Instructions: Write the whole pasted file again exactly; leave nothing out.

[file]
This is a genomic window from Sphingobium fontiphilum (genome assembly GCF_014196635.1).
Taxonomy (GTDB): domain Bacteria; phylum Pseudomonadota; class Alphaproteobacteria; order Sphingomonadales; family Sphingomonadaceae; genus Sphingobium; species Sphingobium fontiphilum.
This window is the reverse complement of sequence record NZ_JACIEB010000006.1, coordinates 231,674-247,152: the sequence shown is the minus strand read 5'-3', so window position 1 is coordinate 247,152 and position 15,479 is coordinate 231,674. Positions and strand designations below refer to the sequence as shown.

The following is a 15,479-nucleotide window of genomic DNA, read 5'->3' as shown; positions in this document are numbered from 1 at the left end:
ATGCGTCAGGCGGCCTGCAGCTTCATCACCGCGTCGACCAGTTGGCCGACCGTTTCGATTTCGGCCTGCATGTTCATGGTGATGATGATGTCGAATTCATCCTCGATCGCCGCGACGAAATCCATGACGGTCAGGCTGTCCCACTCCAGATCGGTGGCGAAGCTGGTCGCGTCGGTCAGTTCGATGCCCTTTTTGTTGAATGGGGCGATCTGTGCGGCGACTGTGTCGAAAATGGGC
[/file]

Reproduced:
This is a genomic window from Sphingobium fontiphilum (genome assembly GCF_014196635.1).
Taxonomy (GTDB): domain Bacteria; phylum Pseudomonadota; class Alphaproteobacteria; order Sphingomonadales; family Sphingomonadaceae; genus Sphingobium; species Sphingobium fontiphilum.
This window is the reverse complement of sequence record NZ_JACIEB010000006.1, coordinates 231,674-247,152: the sequence shown is the minus strand read 5'-3', so window position 1 is coordinate 247,152 and position 15,479 is coordinate 231,674. Positions and strand designations below refer to the sequence as shown.

The following is a 15,479-nucleotide window of genomic DNA, read 5'->3' as shown; positions in this document are numbered from 1 at the left end:
ATGCGTCAGGCGGCCTGCAGCTTCATCACCGCGTCGACCAGTTGGCCGACCGTTTCGATTTCGGCCTGCATGTTCATGGTGATGATGATGTCGAATTCATCCTCGATCGCCGCGACGAAATCCATGACGGTCAGGCTGTCCCACTCCAGATCGGTGGCGAAGCTGGTCGCGTCGGTCAGTTCGATGCCCTTTTTGTTGAATGGGGCGATCTGTGCGGCGACTGTGTCGAAAATGGGC